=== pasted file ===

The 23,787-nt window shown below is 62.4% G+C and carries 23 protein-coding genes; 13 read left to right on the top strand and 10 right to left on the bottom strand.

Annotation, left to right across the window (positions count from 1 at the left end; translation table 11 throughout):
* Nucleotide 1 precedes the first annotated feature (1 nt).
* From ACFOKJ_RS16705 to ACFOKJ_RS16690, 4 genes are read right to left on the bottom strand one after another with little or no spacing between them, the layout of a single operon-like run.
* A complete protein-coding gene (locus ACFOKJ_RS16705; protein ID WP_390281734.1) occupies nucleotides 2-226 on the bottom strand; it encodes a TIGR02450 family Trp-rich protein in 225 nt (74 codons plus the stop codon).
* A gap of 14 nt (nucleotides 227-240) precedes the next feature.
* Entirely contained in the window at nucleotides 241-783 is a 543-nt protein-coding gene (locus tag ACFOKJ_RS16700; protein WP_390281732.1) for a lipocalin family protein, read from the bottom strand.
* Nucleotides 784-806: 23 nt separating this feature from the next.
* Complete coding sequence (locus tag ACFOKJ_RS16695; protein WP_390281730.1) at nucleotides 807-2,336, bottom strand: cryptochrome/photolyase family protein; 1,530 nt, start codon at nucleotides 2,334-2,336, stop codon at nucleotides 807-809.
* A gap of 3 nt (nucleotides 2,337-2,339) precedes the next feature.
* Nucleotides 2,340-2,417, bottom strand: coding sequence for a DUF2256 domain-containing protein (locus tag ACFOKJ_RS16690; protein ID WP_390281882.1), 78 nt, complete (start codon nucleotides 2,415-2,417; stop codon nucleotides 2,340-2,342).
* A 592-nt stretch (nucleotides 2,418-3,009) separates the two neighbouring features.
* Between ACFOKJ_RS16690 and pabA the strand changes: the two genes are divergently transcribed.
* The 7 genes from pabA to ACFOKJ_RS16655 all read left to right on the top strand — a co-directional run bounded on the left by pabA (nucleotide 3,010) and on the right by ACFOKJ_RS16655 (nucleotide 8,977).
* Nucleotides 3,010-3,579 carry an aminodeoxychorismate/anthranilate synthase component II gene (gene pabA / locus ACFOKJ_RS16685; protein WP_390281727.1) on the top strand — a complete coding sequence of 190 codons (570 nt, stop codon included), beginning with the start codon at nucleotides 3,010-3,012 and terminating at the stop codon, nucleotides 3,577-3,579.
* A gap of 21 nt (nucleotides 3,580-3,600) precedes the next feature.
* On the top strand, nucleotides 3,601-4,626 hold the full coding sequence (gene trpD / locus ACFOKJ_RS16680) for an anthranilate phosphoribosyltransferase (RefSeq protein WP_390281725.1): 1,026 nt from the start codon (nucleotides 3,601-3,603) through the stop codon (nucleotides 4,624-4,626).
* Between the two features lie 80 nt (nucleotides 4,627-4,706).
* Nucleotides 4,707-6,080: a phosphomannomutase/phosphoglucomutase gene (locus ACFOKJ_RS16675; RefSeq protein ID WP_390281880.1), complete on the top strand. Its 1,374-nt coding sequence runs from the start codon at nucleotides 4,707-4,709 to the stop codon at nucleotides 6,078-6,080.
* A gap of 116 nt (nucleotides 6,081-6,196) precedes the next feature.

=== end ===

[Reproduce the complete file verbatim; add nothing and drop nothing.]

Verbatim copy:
The 23,787-nt window shown below is 62.4% G+C and carries 23 protein-coding genes; 13 read left to right on the top strand and 10 right to left on the bottom strand.

Annotation, left to right across the window (positions count from 1 at the left end; translation table 11 throughout):
* Nucleotide 1 precedes the first annotated feature (1 nt).
* From ACFOKJ_RS16705 to ACFOKJ_RS16690, 4 genes are read right to left on the bottom strand one after another with little or no spacing between them, the layout of a single operon-like run.
* A complete protein-coding gene (locus ACFOKJ_RS16705; protein ID WP_390281734.1) occupies nucleotides 2-226 on the bottom strand; it encodes a TIGR02450 family Trp-rich protein in 225 nt (74 codons plus the stop codon).
* A gap of 14 nt (nucleotides 227-240) precedes the next feature.
* Entirely contained in the window at nucleotides 241-783 is a 543-nt protein-coding gene (locus tag ACFOKJ_RS16700; protein WP_390281732.1) for a lipocalin family protein, read from the bottom strand.
* Nucleotides 784-806: 23 nt separating this feature from the next.
* Complete coding sequence (locus tag ACFOKJ_RS16695; protein WP_390281730.1) at nucleotides 807-2,336, bottom strand: cryptochrome/photolyase family protein; 1,530 nt, start codon at nucleotides 2,334-2,336, stop codon at nucleotides 807-809.
* A gap of 3 nt (nucleotides 2,337-2,339) precedes the next feature.
* Nucleotides 2,340-2,417, bottom strand: coding sequence for a DUF2256 domain-containing protein (locus tag ACFOKJ_RS16690; protein ID WP_390281882.1), 78 nt, complete (start codon nucleotides 2,415-2,417; stop codon nucleotides 2,340-2,342).
* A 592-nt stretch (nucleotides 2,418-3,009) separates the two neighbouring features.
* Between ACFOKJ_RS16690 and pabA the strand changes: the two genes are divergently transcribed.
* The 7 genes from pabA to ACFOKJ_RS16655 all read left to right on the top strand — a co-directional run bounded on the left by pabA (nucleotide 3,010) and on the right by ACFOKJ_RS16655 (nucleotide 8,977).
* Nucleotides 3,010-3,579 carry an aminodeoxychorismate/anthranilate synthase component II gene (gene pabA / locus ACFOKJ_RS16685; protein WP_390281727.1) on the top strand — a complete coding sequence of 190 codons (570 nt, stop codon included), beginning with the start codon at nucleotides 3,010-3,012 and terminating at the stop codon, nucleotides 3,577-3,579.
* A gap of 21 nt (nucleotides 3,580-3,600) precedes the next feature.
* On the top strand, nucleotides 3,601-4,626 hold the full coding sequence (gene trpD / locus ACFOKJ_RS16680) for an anthranilate phosphoribosyltransferase (RefSeq protein WP_390281725.1): 1,026 nt from the start codon (nucleotides 3,601-3,603) through the stop codon (nucleotides 4,624-4,626).
* Between the two features lie 80 nt (nucleotides 4,627-4,706).
* Nucleotides 4,707-6,080: a phosphomannomutase/phosphoglucomutase gene (locus ACFOKJ_RS16675; RefSeq protein ID WP_390281880.1), complete on the top strand. Its 1,374-nt coding sequence runs from the start codon at nucleotides 4,707-4,709 to the stop codon at nucleotides 6,078-6,080.
* A gap of 116 nt (nucleotides 6,081-6,196) precedes the next feature.